Dynaudio is a company that leaves nothing to chance. Whereas others lean heavily on subcontractors for fabrication and construction, it is a virtual soup-to-nuts operation—from the conceptual stages to the last strip of packing tape. And from shortly after its beginnings in 1977, it has also been one of the few loudspeaker manufacturers that designs and assembles its own drivers. It’s this long history of hands-on experience that contributes to the consistently high levels of performance and build-quality throughout Dynaudio’s extensive line— including this entry-level floorstander, the Audience 72SE.
The Audience 72SE is a bass-reflex design with a narrow baffle fronting a handsome column. The short plinth at its base is pretapped for the included spikes. Drivers are arrayed in a two-anda- half-way configuration that uses two 6.5" mid/bass units to increase bass extension, dynamics, and output.
Sonically, the 72SE is a bold, extroverted performer born to draw a crowd, with a combination of output-level capability and dynamics that almost dares you to try and rein it in. Its midrange is a bit forward, inclining vocals toward the listener, just as a performer might lean into a microphone. Its soft-dome tweeter is smooth and extended in the treble, producing only a hint of hardness on piano transients in something like Norah Jones’ “The Nearness Of You” [Come Away With Me, Blue Note]—a trait that masks the finest gradations of keyboard dynamics. Bass goes down to a solid 40Hz and is exceptionally full-bodied, occasionally exaggerating warmth through the upper bass and lower midrange. My feeling is that the 72SE was deliberately tuned this way. Dynaudio understands that hometheater and high-end listeners often have different priorities, and the extensive Audience line was designed to do doubleduty1— the high-tension slam of the movies and the finesse of acoustic music. Dynaudio is also experienced in the “realworld” complexities of speaker placement and in-room response, especially in the low frequencies. Thus the speakers come with a set of foam port plugs for those cases where the owner feels bass response needs to be reduced. The plugs work as advertised, effectively neutralizing the midbass bloom and smoothing output, without significantly attenuating the 72SE’s loweroctave extension or dynamic range.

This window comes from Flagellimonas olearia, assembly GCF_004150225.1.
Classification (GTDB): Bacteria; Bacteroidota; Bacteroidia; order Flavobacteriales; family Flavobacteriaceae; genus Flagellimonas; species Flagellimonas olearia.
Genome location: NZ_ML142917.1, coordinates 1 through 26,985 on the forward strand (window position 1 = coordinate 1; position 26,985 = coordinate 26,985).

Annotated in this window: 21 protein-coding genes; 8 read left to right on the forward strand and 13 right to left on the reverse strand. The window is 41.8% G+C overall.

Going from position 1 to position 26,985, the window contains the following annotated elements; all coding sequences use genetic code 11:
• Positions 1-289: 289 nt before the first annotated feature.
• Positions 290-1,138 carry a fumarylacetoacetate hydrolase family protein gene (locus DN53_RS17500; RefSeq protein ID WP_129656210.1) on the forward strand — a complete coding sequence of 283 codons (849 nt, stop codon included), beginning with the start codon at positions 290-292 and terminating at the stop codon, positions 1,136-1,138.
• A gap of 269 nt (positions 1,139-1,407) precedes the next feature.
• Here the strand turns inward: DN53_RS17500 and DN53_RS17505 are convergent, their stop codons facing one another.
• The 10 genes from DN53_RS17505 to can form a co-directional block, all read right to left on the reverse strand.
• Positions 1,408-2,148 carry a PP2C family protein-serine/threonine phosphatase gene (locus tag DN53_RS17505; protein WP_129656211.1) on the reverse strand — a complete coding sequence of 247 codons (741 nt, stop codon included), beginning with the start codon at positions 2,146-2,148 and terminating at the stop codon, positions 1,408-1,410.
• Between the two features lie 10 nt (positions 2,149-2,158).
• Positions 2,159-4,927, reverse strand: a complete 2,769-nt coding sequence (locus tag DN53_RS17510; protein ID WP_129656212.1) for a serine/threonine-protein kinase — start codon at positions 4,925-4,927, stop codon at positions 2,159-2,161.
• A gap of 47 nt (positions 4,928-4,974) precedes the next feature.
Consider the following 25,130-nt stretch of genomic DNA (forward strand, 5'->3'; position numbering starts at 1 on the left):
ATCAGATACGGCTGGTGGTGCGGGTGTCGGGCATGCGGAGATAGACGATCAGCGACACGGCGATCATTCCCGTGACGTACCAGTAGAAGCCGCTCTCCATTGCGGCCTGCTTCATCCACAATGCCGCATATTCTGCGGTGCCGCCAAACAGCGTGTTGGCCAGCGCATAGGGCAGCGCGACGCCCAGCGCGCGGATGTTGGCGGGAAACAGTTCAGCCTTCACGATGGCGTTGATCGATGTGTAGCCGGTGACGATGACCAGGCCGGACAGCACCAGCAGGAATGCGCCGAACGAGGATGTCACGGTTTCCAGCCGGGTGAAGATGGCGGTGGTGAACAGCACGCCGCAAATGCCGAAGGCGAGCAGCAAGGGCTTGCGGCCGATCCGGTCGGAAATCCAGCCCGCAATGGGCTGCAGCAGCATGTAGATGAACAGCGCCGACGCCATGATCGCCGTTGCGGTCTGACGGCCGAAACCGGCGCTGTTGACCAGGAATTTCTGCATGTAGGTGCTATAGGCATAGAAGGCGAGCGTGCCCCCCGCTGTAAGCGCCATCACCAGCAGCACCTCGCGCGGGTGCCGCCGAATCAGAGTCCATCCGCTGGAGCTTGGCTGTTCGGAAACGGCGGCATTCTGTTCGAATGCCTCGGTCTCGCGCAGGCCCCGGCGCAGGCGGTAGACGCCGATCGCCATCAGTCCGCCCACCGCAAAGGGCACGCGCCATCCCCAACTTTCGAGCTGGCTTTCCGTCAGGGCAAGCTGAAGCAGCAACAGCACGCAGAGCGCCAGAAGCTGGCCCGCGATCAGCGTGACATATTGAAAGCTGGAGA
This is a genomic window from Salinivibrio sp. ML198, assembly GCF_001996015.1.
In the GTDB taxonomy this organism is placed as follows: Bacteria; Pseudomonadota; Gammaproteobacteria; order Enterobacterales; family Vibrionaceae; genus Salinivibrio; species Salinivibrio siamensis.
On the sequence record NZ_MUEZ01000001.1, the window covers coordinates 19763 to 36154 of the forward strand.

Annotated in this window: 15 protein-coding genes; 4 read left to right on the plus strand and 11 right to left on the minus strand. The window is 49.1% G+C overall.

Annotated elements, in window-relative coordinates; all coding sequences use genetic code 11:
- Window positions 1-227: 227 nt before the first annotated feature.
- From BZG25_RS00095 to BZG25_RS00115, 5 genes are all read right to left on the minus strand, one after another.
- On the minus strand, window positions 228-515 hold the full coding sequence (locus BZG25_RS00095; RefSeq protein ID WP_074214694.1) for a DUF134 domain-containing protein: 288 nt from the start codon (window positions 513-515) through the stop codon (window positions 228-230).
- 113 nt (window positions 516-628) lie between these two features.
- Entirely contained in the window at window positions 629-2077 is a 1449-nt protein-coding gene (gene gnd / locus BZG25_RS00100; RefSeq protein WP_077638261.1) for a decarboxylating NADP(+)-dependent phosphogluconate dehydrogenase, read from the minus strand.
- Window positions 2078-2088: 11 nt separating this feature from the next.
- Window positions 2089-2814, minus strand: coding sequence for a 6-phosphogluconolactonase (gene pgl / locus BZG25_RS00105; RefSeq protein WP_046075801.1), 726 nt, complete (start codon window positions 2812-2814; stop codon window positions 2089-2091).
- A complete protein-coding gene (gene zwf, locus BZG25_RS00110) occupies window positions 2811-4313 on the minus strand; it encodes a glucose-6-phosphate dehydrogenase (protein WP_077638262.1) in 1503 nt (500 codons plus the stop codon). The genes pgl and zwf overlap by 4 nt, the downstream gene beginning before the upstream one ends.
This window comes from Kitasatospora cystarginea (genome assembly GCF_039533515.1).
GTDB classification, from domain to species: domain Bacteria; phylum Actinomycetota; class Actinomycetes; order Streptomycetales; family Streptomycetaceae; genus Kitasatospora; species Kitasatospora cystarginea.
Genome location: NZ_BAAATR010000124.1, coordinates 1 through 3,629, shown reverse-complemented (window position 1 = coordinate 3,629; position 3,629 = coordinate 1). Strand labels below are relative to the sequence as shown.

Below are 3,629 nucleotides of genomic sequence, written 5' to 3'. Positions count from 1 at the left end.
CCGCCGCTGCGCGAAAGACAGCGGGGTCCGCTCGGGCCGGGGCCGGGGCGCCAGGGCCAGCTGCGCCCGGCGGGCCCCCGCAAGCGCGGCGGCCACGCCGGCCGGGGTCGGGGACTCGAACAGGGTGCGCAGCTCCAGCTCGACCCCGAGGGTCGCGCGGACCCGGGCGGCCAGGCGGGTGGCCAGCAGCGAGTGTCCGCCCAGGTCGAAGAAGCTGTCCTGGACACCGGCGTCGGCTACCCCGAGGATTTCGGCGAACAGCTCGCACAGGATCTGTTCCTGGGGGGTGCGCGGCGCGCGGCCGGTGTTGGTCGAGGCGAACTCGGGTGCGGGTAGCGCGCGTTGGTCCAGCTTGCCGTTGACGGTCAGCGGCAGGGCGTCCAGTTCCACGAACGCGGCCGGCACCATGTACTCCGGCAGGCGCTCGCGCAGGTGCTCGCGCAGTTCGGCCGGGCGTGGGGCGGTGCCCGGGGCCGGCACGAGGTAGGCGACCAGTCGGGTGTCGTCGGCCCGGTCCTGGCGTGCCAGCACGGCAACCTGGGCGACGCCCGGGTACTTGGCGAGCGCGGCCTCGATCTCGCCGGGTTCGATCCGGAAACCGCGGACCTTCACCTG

With the port plugs in, the Audience sings out with an energy and color in the crucial upper bass and lower midrange that elegantly express the deep rich voices of Edgar Meyer’s bass and Yo Yo Ma’s cello during the country-classical fusion recording, Appalachian Journey [Sony Classics]. Instruments image precisely across the stage—not an easy feat on a recording where the cello and the bass tiptoe in and out of each other’s range. And Mark O’Connor’s fiddle, which is often doubled by Ma’s cello, has the aggressive edge detail that distinguishes a fiddler from his uptown concert-hall twin, the violin player. Driver integration is good–—with scant evidence of “tweeter on top, woofer on bottom” artifacts. The 72SE also establishes a rock beat as immaculate as Jim Keltner’s stick work. Only at very high volumes will the cabinet and port of the 72SE lose pitch definition or compress a section of bass viols or trombones. Dynamically, the speaker certainly doesn’t shy away from the raging, closemiked keyboard workout that Fiona Apple delivers as she sings “Oh, you silly, stupid pastime of mine,” during “Parting Gift” [Extraordinary Machine, Epic]. It’s one of those instances where you pity the poor piano, as every last transient is squeezed out of it.
Tonally, however, the 72SE does have occasional Technicolor moments. There are theatrical bumps in output not just in the upper bass/lower mids but also in the upper midrange/lower treble region, which make the speaker more effective at conveying Nirvana than Nielson and tip the balance, on the whole, a bit more to cinema than symphony. The upward tonal shift cuts both ways, however. It is actually flattering to soprano vocalists like Laurel Massé and Jennifer Warnes, in that the added air seems to elevate their voices skyward. Conversely, baritones with rich chest resonances like Tom Waits or Neil Diamond (whose terrific acoustic performance of “Oh Mary” from the new album 12 Songs [Capitol] is worth the price of the CD all by itself) sound a little less weighty. Still, although I lost some of the pitch details of the walking bass line during the Redwalls’ “It’s Alright” [De Nova, Capitol], there was no denying that the Audience 72SE captures this band’s ebullient musicality and the pure retro-excitement of classic British Invasion rock. And that, all by itself, excuses a few colorations.
The Audience is not Dynaudio’s most expensive or most sophisticated system—the upscale Contour and Confidence Series hew to more rigid audiophile standards. However, with its persuasive excitement-to-price ratio, the Audience system strikes a universal chord that makes it one of Dynaudio’s most appealing rigs.